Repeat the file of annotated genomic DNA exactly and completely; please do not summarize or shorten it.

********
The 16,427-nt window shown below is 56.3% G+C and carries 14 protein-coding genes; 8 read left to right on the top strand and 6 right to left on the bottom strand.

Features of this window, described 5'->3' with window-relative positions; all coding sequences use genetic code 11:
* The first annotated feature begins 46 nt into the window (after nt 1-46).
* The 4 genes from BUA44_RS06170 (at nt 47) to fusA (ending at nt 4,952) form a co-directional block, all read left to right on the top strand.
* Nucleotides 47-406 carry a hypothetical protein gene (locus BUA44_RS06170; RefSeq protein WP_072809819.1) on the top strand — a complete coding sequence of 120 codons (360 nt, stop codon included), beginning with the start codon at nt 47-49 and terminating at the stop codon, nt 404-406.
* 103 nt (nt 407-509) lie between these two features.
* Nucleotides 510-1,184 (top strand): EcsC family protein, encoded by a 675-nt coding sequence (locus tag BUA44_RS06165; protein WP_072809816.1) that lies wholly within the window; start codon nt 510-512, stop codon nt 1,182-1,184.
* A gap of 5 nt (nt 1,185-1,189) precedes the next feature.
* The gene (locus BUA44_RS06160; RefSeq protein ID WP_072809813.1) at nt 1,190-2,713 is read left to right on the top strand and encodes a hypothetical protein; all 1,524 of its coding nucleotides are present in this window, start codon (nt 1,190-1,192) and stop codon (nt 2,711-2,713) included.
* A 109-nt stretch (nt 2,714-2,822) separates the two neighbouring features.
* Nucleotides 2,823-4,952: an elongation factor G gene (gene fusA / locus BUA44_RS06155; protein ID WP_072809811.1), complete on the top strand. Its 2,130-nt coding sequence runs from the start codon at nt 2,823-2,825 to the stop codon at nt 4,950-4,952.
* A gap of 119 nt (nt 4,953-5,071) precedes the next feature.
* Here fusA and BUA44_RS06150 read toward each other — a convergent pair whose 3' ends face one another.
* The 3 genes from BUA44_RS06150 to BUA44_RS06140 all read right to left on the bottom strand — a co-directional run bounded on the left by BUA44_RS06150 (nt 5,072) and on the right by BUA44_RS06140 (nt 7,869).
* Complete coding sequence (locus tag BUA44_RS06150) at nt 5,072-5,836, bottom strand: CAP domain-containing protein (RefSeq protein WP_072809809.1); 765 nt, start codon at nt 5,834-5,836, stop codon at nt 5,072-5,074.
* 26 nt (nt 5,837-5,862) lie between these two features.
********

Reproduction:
The 16,427-nt window shown below is 56.3% G+C and carries 14 protein-coding genes; 8 read left to right on the top strand and 6 right to left on the bottom strand.

Features of this window, described 5'->3' with window-relative positions; all coding sequences use genetic code 11:
* The first annotated feature begins 46 nt into the window (after nt 1-46).
* The 4 genes from BUA44_RS06170 (at nt 47) to fusA (ending at nt 4,952) form a co-directional block, all read left to right on the top strand.
* Nucleotides 47-406 carry a hypothetical protein gene (locus BUA44_RS06170; RefSeq protein WP_072809819.1) on the top strand — a complete coding sequence of 120 codons (360 nt, stop codon included), beginning with the start codon at nt 47-49 and terminating at the stop codon, nt 404-406.
* 103 nt (nt 407-509) lie between these two features.
* Nucleotides 510-1,184 (top strand): EcsC family protein, encoded by a 675-nt coding sequence (locus tag BUA44_RS06165; protein WP_072809816.1) that lies wholly within the window; start codon nt 510-512, stop codon nt 1,182-1,184.
* A gap of 5 nt (nt 1,185-1,189) precedes the next feature.
* The gene (locus BUA44_RS06160; RefSeq protein ID WP_072809813.1) at nt 1,190-2,713 is read left to right on the top strand and encodes a hypothetical protein; all 1,524 of its coding nucleotides are present in this window, start codon (nt 1,190-1,192) and stop codon (nt 2,711-2,713) included.
* A 109-nt stretch (nt 2,714-2,822) separates the two neighbouring features.
* Nucleotides 2,823-4,952: an elongation factor G gene (gene fusA / locus BUA44_RS06155; protein ID WP_072809811.1), complete on the top strand. Its 2,130-nt coding sequence runs from the start codon at nt 2,823-2,825 to the stop codon at nt 4,950-4,952.
* A gap of 119 nt (nt 4,953-5,071) precedes the next feature.
* Here fusA and BUA44_RS06150 read toward each other — a convergent pair whose 3' ends face one another.
* The 3 genes from BUA44_RS06150 to BUA44_RS06140 all read right to left on the bottom strand — a co-directional run bounded on the left by BUA44_RS06150 (nt 5,072) and on the right by BUA44_RS06140 (nt 7,869).
* Complete coding sequence (locus tag BUA44_RS06150) at nt 5,072-5,836, bottom strand: CAP domain-containing protein (RefSeq protein WP_072809809.1); 765 nt, start codon at nt 5,834-5,836, stop codon at nt 5,072-5,074.
* 26 nt (nt 5,837-5,862) lie between these two features.